By Jonathan Gray
While the belief of authorship has transcended the literary to play a significant position within the cultures of movie, tv, video games, comics, and different rising electronic kinds, our figuring out of it's nonetheless too usually restricted to assumptions approximately solitary geniuses and person artistic expression. A significant other to Media Authorship is a ground-breaking assortment that re-frames media authorship as a question of tradition within which authorship is as a lot a development tied to authority and tool because it is a optimistic and artistic strength of its own.
Gathering jointly the insights of prime media students and practitioners, 28 unique chapters map the sphere of authorship in a state-of-the-art, multi-perspectival, and really authoritative demeanour. The individuals improve new and leading edge methods of brooding about the practices, attributions, and meanings of authorship. They situate and think about authorship inside of collaborative types of commercial construction, socially networked media systems, globally various traditions of creativity, complicated intake practices, and a number of institutional and social contexts. jointly, the essays give you the definitive examine at the topic by way of demonstrating that authorship is a box during which media tradition may be reworked revitalized, and reimagined.
Chapter 1 creation (pages 1–19): Derek Johnson and Jonathan Gray
Chapter 2 Authorship and the Narrative of the Self (pages 21–47): John Hartley
Chapter three The go back of the writer (pages 48–68): Kristina Busse
Chapter four Making song (pages 69–87): Olufunmilayo B. Arewa
Chapter five whilst is the writer? (pages 88–111): Jonathan Gray
Chapter 6 Hidden arms at paintings (pages 112–132): Colin Burnett
Chapter 7 Participation is Magic (pages 133–157): Derek Johnson
Chapter eight Telling Whose tales? (pages 158–180): Brian Ekdale
Chapter nine by no means finishing tale (pages 181–199): Michele Hilmes
Chapter 10 From Chris Chibnall to Fox (pages 200–220): Matt Hills
Chapter eleven Comics, Creators, and Copyright (pages 221–236): Ian Gordon
Chapter 12 “Benny Hill Theatre” (pages 237–256): Anamik Saha
Chapter thirteen Cynical Authorship and the Hong Kong Studio method (pages 257–274): Stephen Teo
Chapter 14 The Authorial functionality of the tv Channel (pages 275–295): Catherine Johnson
Chapter 15 The Mouse residence of playing cards (pages 296–313): Lindsay Hogan
Chapter sixteen Transmedia Architectures of production (pages 314–323): Jonathan Gray
Chapter 17 Dubbing the Noise (pages 324–345): Mia Consalvo
Chapter 18 Authorship Below?the?Line (pages 347–369): John T. Caldwell
Chapter 19 construction layout and the Invisible Arts of Seeing (pages 370–390): David Brisbin
Chapter 20 Scoring Authorship (pages 391–402): Derek Johnson
Chapter 21 #Bowdown for your New God (pages 403–425): Louisa Ellen Stein
Chapter 22 Collaboration and Co?Creation in Networked Environments (pages 426–439): Megan Sapnar Ankerson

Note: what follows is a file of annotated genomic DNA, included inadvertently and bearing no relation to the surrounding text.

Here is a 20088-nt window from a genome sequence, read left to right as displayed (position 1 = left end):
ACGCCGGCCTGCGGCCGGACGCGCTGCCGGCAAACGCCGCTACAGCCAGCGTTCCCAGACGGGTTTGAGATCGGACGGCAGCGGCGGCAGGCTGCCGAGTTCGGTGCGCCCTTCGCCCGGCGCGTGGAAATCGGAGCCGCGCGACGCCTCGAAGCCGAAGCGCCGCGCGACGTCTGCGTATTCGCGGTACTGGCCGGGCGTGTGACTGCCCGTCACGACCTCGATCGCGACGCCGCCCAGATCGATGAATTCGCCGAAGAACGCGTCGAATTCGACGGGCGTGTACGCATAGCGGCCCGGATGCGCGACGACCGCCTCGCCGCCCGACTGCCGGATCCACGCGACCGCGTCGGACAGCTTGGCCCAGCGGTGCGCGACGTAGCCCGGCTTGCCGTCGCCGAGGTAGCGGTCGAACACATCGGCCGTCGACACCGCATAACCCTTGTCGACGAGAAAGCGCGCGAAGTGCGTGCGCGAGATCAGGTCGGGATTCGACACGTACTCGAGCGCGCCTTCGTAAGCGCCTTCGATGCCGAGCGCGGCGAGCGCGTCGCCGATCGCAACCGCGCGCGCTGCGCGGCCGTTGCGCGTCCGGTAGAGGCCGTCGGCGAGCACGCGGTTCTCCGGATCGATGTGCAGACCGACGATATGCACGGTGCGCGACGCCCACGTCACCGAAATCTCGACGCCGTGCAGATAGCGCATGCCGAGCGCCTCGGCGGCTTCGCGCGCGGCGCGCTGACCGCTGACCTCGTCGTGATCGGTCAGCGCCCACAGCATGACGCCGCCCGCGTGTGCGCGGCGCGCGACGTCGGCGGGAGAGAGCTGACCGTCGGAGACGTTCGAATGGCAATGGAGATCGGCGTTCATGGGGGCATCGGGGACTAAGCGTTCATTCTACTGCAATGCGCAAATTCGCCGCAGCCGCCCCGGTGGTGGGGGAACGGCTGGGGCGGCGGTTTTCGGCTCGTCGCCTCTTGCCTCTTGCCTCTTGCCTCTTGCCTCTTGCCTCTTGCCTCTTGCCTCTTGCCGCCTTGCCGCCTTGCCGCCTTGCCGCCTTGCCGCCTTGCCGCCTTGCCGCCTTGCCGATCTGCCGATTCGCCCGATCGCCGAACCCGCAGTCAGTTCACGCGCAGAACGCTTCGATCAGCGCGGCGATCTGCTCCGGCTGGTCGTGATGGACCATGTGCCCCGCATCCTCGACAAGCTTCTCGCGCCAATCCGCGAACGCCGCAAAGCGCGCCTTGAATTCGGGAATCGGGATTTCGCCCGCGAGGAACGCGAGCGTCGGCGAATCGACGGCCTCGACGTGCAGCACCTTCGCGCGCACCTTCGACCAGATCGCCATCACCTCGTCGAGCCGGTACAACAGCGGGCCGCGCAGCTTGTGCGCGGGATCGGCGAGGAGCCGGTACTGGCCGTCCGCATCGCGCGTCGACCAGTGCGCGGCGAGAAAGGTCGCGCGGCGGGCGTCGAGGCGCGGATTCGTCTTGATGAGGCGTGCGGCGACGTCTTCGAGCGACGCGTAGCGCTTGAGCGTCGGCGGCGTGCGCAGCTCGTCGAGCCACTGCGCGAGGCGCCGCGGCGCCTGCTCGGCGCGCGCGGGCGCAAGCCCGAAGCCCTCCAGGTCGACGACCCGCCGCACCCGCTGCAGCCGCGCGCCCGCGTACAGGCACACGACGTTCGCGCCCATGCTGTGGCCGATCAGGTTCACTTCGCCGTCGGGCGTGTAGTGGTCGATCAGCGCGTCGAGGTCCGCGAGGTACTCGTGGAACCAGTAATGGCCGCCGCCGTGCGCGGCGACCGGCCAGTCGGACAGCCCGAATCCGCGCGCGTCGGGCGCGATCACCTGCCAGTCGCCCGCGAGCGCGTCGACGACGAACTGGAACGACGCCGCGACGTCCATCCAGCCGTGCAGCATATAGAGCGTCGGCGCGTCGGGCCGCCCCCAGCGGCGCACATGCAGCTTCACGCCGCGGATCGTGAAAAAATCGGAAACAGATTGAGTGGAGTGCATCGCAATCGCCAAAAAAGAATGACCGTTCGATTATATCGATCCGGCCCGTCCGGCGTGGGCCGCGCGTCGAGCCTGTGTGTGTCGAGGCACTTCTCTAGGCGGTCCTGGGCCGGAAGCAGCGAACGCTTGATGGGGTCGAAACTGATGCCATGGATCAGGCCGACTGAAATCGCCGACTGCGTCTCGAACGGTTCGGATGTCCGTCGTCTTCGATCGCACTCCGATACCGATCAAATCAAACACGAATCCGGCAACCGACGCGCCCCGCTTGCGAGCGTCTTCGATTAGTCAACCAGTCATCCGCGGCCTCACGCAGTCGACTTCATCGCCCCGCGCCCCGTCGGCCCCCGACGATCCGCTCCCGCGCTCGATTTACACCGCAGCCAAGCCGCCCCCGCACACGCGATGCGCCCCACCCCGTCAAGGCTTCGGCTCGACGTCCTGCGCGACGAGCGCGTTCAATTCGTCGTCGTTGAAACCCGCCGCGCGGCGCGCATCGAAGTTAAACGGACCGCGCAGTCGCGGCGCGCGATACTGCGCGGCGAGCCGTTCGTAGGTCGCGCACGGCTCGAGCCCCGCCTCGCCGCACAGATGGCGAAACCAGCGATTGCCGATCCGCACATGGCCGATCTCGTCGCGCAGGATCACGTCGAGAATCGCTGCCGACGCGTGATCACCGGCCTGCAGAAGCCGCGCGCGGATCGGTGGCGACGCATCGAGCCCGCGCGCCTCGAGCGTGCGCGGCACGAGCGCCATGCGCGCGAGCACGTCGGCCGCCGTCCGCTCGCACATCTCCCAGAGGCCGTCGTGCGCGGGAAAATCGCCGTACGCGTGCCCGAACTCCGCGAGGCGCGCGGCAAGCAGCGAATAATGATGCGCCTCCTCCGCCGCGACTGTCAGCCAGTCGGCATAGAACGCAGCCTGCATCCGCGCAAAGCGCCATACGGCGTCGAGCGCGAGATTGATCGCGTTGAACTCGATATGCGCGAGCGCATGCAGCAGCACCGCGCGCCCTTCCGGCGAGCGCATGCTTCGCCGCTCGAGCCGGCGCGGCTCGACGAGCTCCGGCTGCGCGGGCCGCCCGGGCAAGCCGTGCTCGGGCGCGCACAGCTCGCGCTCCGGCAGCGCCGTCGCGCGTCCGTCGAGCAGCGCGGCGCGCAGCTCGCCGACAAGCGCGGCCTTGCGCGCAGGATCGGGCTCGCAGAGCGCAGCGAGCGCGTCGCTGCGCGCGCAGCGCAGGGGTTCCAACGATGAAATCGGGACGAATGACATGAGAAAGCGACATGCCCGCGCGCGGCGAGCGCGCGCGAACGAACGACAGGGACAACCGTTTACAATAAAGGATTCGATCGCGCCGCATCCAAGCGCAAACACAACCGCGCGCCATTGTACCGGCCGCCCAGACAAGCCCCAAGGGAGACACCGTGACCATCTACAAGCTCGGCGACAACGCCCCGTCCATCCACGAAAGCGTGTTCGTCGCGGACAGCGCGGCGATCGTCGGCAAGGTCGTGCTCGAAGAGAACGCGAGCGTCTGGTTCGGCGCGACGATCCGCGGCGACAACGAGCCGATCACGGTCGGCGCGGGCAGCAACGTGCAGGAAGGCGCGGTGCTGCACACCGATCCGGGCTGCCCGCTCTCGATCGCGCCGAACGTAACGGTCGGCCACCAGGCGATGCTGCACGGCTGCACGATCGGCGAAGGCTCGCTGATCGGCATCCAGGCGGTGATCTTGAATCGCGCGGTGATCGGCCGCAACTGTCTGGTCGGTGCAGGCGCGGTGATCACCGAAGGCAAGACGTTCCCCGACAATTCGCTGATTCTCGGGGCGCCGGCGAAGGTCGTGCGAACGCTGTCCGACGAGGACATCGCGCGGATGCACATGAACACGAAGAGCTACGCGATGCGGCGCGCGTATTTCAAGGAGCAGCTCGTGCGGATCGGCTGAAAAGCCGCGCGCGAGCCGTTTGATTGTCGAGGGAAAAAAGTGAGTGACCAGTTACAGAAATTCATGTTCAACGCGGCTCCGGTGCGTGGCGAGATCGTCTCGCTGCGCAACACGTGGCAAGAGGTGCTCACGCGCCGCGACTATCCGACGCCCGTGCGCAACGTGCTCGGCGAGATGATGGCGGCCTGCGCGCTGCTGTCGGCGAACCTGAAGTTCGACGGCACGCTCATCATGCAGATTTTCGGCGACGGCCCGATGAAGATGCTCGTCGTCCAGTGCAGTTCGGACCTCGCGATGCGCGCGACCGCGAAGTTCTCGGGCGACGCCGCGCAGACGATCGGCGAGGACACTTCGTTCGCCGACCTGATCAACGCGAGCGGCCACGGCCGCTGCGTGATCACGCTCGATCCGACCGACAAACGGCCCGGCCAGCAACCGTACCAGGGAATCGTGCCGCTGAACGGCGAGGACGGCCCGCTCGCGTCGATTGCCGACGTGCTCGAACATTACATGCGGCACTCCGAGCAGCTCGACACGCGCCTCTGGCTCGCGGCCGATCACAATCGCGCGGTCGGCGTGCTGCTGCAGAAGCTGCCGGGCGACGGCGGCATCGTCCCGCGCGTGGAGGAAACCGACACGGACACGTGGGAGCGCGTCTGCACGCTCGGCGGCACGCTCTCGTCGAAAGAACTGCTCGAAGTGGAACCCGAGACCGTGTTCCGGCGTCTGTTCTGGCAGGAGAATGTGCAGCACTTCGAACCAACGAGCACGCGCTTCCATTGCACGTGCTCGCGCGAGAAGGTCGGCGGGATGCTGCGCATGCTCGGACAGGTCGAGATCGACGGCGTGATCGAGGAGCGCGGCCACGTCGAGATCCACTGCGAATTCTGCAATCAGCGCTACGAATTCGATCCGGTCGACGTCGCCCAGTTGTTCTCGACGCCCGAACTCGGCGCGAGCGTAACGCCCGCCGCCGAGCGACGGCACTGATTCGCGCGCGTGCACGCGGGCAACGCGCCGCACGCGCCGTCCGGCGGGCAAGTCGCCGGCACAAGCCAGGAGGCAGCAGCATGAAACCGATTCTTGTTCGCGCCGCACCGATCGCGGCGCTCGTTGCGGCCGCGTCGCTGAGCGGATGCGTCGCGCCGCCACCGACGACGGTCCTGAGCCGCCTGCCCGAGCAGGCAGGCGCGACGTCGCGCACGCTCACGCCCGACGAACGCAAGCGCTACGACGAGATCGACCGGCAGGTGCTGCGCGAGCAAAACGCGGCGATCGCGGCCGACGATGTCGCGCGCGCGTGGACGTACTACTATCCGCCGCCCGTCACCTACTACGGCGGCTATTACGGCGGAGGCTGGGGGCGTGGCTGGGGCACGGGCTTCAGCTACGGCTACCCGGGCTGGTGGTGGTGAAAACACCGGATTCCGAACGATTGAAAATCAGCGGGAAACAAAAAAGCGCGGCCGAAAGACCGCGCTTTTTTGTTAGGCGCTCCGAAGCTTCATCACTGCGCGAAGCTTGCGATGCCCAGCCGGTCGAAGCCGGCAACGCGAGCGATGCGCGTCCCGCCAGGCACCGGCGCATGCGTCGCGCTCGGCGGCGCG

Chapter 23 sunrise of the Undead writer (pages 440–462): Suzanne Scott
Chapter 24 Authoring Hype in Bollywood (pages 463–484): Aswin Punathambekar
Chapter 25 Auteurs on the Video shop (pages 485–505): Daniel Herbert
Chapter 26 Authorship and the country (pages 506–524): Hector Amaya
Chapter 27 Scripting Kinshasa's Teleserials (pages 525–543): Katrien Pype
Chapter 28 “We by no means Do something by myself” (pages 544–550): Jonathan grey and Derek Johnson
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Additional resources for A Companion to Media Authorship
However, publishers were quicker off the mark. , one W. Shakespeare of Warwickshire23 ) rapidly extended. It entailed the right to put up ‘‘KEEP OUT’’ notices over land previously held and worked in common. 24 Enclosure was an important catalyst of the modern industrial workforce, separating work from land and creating a pool of available labor. In the same way, and at the same time, ‘‘intellectual property’’ began to take shape, conferring the right to privatize creations of the mind, and to exclude others from the use of that property.
Where, here, is the scarcity value on which price must be based? Where does this leave the investment of publishers? What happens to copyright? How is it possible to retain professional status for authors? These are economic questions, and the turbulence of the publishing industry tells us that answers are still at the experimental stage. ’’ Many of these utterances are published within the confines of social networks, whether small-world groups like family-and-friends, or giantscale operations like Facebook, YouTube, or Twitter, which themselves are not authored by any single individual, but nonetheless share creative agency with their users.
Was William Herbert, Third Earl of Pembroke, a poet himself, who went on to sponsor the publication of the First Folio of Shakespeare’s works in 1623; or alternatively the handsome Henry Wriothesley, Third Earl of Southampton, to whom both Venus and Adonis and The Rape of Lucrece were dedicated, the latter fulsomely. In all of this, Shakespeare’s mode of authorship is aristocratic, amateur, and part of the web of courtly patronage that sustained great families. As an author, he remained carelessly medieval, content for the most part with what Richard Lanham would call, for a later age, ‘‘the economy of attention’’14 – an economy in which literary fame and reputation are valued, but not directly convertible to cash.